The Independent's journalism is supported by our readers. When you purchase through links on our site, we may earn commission. 

Ostrava: How the industrial Czech city is using its heritage to attract tourists

Don't go to Ostrava, they told Ronan O'Shea. So he went to Ostrava

Ronan J. O'Shea
Friday 26 January 2018 10:10 GMT
A former mine, Lower Vitkovice now houses a museum and hosts events and festivals
A former mine, Lower Vitkovice now houses a museum and hosts events and festivals (Ronan J O’Shea)

​“Don’t go to Ostrava,” they said – “they” being many of the students I taught while living in the Czech Republic a few years ago. A bad reputation can be a powerful thing – because, if you asked them, it turned out no one had ever been.

Why shouldn’t you visit Ostrava? Near the Polish and Slovak borders, the Czech Republic’s third largest city is known for being unattractively industrial – it was historically associated with the production of pig-iron and coal. The Colours of Ostrava music festival takes place at a former mine that has now been repurposed as a museum and events space.

It’s at Lower Vitkovice, the aforementioned mine-turned-museum, that I spend my first full afternoon, having climbed a hill called Ema in the morning. Scaling a slag heap may not sound all that glamorous, but this artificial hill made of mining waste provides outstanding views of the city and surrounding mountains from its position 315m above sea level.

Ostrava as viewed from Ema: a 315m hill made of mining waste
Ostrava as viewed from Ema: a 315m hill made of mining waste (Ronan J O'Shea)

Still more spectacular views can be enjoyed from Bolt Tower. Believed by many to have been named after the famous Jamaican sprinter, a regular competitor at Ostrava’s annual Golden Spike athletics event, in fact its design is meant to evoke the image of a bolt. But, serendipitously, Usain is a regular visitor and has endorsed it with his signature and a few typically posed photo ops.

Standing atop the tower, trying not to look down through the metal grating below, I take in the landscape. It may be industrial – this isn’t Venice, after all – but there’s something rather charming about the way Ostrava wears its history on its sleeve.

Locals seem proud of how their city has developed: of the way old miners’ buildings are being reimagined as events and sports centres, of the methane vents scattered around which safely disperse gases and serve as a reminder of the city’s industrial legacy.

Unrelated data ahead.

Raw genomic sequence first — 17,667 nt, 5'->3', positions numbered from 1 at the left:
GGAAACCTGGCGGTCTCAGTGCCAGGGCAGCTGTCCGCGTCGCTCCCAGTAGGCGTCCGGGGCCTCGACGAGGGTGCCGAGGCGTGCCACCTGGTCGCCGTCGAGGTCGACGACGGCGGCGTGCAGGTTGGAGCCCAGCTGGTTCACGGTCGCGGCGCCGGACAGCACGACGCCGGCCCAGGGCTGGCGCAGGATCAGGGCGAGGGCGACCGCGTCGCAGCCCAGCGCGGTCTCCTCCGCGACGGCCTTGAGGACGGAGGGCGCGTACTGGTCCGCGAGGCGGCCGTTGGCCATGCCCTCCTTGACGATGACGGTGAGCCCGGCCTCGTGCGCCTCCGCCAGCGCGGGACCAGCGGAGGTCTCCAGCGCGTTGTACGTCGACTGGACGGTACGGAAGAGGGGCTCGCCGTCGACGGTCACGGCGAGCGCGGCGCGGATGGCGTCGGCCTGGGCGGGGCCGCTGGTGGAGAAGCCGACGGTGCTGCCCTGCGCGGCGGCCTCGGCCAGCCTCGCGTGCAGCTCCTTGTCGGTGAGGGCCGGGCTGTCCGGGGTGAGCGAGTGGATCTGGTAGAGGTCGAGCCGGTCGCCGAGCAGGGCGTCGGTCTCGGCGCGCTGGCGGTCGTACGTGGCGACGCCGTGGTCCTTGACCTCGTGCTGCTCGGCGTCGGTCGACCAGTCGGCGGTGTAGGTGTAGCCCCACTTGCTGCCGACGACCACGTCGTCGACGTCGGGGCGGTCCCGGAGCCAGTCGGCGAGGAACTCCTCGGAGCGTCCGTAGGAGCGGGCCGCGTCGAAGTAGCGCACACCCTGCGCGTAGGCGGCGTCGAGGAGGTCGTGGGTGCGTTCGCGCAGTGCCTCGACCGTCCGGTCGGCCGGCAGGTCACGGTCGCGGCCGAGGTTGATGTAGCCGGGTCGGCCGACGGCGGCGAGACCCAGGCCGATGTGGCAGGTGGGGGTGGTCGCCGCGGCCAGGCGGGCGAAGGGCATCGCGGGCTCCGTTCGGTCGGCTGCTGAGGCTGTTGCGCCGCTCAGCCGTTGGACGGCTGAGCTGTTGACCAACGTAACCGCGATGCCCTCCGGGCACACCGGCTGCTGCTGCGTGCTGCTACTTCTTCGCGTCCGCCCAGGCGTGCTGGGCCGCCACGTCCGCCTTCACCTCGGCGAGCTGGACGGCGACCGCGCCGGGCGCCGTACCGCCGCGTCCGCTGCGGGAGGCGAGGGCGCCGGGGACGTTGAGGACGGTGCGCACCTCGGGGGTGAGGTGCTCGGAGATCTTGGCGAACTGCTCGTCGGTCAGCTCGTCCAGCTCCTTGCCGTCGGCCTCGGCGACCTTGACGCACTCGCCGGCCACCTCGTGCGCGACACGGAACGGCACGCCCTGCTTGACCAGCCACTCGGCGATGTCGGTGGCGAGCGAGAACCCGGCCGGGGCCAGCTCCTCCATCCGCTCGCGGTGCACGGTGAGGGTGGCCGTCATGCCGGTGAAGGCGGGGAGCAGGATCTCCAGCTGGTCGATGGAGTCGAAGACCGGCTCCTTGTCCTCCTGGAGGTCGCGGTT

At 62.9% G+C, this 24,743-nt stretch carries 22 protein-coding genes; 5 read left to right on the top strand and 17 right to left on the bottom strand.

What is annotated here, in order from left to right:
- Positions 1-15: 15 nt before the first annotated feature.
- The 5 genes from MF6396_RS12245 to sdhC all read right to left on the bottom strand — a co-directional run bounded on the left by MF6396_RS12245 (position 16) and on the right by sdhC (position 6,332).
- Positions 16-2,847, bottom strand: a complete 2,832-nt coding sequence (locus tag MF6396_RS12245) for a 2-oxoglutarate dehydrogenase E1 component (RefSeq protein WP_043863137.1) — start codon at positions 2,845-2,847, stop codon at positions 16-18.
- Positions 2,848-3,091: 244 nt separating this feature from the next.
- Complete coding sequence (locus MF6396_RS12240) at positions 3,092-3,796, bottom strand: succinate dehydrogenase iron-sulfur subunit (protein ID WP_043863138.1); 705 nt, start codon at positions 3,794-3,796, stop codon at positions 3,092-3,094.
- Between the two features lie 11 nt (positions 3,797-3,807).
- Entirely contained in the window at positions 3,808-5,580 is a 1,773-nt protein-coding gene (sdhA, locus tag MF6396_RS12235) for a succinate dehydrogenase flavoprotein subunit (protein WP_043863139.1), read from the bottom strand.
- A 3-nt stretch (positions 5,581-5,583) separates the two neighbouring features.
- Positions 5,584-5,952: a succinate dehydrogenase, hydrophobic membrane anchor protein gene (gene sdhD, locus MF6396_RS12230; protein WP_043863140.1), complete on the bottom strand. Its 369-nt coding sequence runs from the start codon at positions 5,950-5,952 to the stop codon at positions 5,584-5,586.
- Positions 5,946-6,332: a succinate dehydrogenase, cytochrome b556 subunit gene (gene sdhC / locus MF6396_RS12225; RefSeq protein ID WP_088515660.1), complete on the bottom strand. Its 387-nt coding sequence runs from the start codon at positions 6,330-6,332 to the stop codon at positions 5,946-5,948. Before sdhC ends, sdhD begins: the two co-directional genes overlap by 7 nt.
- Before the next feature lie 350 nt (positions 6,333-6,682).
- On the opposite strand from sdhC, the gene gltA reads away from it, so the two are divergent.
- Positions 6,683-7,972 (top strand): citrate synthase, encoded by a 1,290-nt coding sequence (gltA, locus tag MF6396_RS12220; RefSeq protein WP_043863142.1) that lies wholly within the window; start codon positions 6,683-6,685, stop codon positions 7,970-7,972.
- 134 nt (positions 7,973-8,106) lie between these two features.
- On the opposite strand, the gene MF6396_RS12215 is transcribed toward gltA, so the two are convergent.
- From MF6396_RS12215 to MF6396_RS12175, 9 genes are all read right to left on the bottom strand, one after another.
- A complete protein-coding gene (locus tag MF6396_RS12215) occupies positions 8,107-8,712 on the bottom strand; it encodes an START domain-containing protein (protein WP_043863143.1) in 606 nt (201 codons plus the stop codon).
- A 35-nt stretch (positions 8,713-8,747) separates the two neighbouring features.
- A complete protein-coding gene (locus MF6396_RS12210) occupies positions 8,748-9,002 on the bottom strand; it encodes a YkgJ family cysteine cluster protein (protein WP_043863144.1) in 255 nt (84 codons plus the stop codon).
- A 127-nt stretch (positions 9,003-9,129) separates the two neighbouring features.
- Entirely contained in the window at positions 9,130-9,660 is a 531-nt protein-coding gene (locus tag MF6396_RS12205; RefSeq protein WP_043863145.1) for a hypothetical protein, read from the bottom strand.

For all that civic pride, the city centre thankfully has much in common with Prague. There are bistros, bars and cafes aplenty, from Cerstvy Boby, where I drink one of the best coffees I’ve ever had, to Hogo Fogo, a small restaurant serving up a mix of delicious Czech and internationally inspired cuisine.

Other gems include Minikino, a cinema which doubles up as a craft-beer bar, and Radegastovna, which is a great place to people watch while enjoying a locally brewed beer in the central square. Stodolni, meanwhile, is a 350m stretch of road famous throughout the country for its bars, restaurants and vibrant atmosphere, particularly when Colours takes place and the city is in full party mode.

The following morning I rise early and make my way to Landek Park on the outskirts of the city. Also a former mine, which closed in 1991 and quickly reopened as a museum, it’s a top place to take kids – and adults in their thirties who’ve yet to fully grow up.

Ostrava’s main square is a great place to people watch
Ostrava’s main square is a great place to people watch (Ronan J O'Shea)

Taking a lift down into the bowels of the mine, my guide Daniel and I explore the cavernous shafts as he describes the hard work the miners would have done to extract coal from the earth. The valuable coal seams provided much work for men in the region, though it was clearly a tough life; hours spent in cramped spaces at stiflingly hot temperatures, the sound of machinery constantly whirring in the background. The experience is followed by a visit to the rescue centre, a secondary museum which provides emotional accounts of the efforts of rescue workers to save trapped miners throughout the years.

The tour finishes on a lighter note, with a recreation of the assault course rescue workers still use today to keep fit in between the – thankfully rarer – occasions when they are called into service in one of the region’s few remaining active mines. Daniel insists I have a go, though admittedly I don’t take much persuading, bounding up the narrow tunnels and stairwells like a child, emerging two or three minutes later with a beaming smile on my face.

“Don’t go to Ostrava,” they said. What do they know? I blame the teachers.

Travel essentials

Getting there

Ryanair flies direct from London Stansted to Ostrava from £41 return.

Staying there

Hotel Maria is a short walk to the city centre; doubles from CZK1590 (£55), B&B.

More information

Click here to find hotels in Ostrava

Join our commenting forum

Join thought-provoking conversations, follow other Independent readers and see their replies


Thank you for registering

Please refresh the page or navigate to another page on the site to be automatically logged inPlease refresh your browser to be logged in